Liked by 1 person

  18. Capolavoro caro Carmine! :) sono Ceca (non di Praga quindi senza quel’accento divertente che descrivi nel articolo :D) ma a Praga vivo da tanti anni – con sincerità posso dire che ci sono molte cose vere nel tuo articolo scritte in un modo troppo divertente :) complimenti. Se qualcuno si dovesse offendere direi che gli manca un pezzo di cervello :D

    Liked by 1 person

  19. Wish i had of read this article before i moved here and had 2 kids with a Czech woman. Yours observations are spot on my fried. Unfortunately Czechs don’t know how to relax. Don;t get me wrong, i’m a sporty guy and a do’er but christ, do they not realise that sometimes its nice to sit down with a newspaper on a Sunday afternoon and just chillout?! Does my head in.


  20. Dear you,
    Just read your fantastic article. I am thinking of moving to Prague as I just visited for two days, and I loved it, plus my life has turned upside down. Thank you for what you wrote.

    Liked by 1 person

  21. I think that you should listen to YT channel BLACK PIGEON SPEAKS.
    The Czechs, Polish and Hungarians have no problems with foreigners, they have a problem with muslim invaders (refugees).
    BTW, the Hungarian leader is one of the best leaders in the world.


    1. I have been living in CZ for almost 4 years now and I haven’t seen one single refugee. Not a single one. It’s hard to have a problem with something that doesn’t exist.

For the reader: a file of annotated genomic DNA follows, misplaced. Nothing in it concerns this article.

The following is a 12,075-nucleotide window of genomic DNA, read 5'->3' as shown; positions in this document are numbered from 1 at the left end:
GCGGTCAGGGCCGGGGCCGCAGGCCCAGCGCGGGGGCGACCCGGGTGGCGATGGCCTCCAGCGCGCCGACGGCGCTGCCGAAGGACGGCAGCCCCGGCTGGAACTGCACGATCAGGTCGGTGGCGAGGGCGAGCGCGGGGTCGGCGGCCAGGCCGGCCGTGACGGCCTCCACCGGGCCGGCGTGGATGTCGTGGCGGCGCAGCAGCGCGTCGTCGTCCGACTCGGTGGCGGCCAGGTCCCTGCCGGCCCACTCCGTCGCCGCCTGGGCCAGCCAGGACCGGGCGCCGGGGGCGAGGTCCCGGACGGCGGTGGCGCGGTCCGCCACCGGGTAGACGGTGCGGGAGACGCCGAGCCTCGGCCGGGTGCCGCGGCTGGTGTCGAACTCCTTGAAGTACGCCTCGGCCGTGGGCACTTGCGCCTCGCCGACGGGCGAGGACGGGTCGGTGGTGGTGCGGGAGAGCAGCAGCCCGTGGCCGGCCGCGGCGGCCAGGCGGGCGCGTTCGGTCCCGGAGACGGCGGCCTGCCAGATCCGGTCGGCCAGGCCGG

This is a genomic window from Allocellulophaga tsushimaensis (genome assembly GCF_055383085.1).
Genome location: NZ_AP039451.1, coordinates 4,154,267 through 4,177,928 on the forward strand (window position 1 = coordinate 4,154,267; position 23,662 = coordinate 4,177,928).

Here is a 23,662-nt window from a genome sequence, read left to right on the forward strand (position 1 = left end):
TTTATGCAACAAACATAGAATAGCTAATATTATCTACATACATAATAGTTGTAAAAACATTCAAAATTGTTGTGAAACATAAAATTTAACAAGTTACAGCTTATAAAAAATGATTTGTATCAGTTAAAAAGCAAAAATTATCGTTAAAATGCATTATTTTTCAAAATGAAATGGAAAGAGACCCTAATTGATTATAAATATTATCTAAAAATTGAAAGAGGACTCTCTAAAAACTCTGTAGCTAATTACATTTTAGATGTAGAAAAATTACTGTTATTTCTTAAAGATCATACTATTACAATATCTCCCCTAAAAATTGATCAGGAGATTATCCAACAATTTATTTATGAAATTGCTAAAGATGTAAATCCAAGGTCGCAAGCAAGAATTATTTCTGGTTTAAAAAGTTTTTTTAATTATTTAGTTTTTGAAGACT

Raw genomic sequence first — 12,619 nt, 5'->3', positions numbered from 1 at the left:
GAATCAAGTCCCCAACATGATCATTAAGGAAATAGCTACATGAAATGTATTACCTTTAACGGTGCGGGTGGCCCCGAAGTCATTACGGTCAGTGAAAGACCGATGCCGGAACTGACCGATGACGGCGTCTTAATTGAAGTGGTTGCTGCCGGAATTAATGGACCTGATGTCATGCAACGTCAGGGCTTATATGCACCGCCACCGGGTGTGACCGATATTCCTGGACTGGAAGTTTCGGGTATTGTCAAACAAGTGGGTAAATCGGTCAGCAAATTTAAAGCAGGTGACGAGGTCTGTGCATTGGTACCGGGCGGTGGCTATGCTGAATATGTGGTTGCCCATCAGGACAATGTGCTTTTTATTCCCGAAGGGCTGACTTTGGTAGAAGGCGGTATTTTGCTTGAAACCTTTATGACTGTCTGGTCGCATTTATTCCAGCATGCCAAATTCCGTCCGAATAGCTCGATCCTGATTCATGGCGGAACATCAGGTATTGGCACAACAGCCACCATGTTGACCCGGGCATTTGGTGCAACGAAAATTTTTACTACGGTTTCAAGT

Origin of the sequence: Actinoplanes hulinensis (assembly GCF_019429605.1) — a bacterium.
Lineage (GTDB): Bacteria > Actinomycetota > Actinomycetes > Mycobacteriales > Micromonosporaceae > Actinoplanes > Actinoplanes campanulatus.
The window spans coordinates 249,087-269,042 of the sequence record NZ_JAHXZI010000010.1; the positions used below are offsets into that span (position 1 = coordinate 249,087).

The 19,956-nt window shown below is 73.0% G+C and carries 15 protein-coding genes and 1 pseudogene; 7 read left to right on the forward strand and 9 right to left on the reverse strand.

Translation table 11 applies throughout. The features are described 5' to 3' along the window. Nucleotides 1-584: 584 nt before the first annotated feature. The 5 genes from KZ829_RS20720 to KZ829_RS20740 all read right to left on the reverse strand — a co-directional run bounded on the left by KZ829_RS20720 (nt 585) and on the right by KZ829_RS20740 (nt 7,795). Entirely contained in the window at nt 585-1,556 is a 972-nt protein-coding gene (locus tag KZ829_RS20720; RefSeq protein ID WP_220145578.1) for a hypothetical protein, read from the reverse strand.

I would like to know, “one of the best leaders” according to what indicators? And who are the others?


      1. ” It’s hard to have a problem with something that doesn’t exist. ” – Hey,Not true. Police caught many refugees – hiding in trains and foreign trucks.
        Also the are some brutal rape cases – african refuggee from Germany cross the border a rape young girl from nothern Bohemia.(i think 16 old).


  22. Just wonderful, man! I was laughing as hell! OK some of it was sort of exagerrated but Im sure you know it. Or even in your eyes it is that way. Anyway its so great to read st like this, especially from someone having an Italian experience. I only wish we would be so mad about sports. Though it may seem like that sometimes with rivers full of boats and roads full of cyclists, the sad truth is only 25 percent of children under 15 years are registered in some sport association… And I could go on. Also Prague and the rest of the country is a huge difference…. Good luck in here!

    Liked by 1 person

  23. Hey, I stumbled upon your article and I had a great fun reading it! As a Czech person I could really relate to many of your observations :D I just want to provide you with my theory of why people from Czech are a bit xenophobic. In my opinion, people are afraid of the foreigners, in a way. Until the 90. we could not travel freely and even after that it was still quite rare for Czechs to travel beyond Europe. Nowadays, things are changing and people are travelling more, and that opens their minds. From my own experience, all my friends and peers are really welcoming and open-minded (20 or 30-year-olds). But the older generation is more conservative and reserved. Also, you would rarely meet a person who would insult or said something negative in front of the foreigner (never happened to me).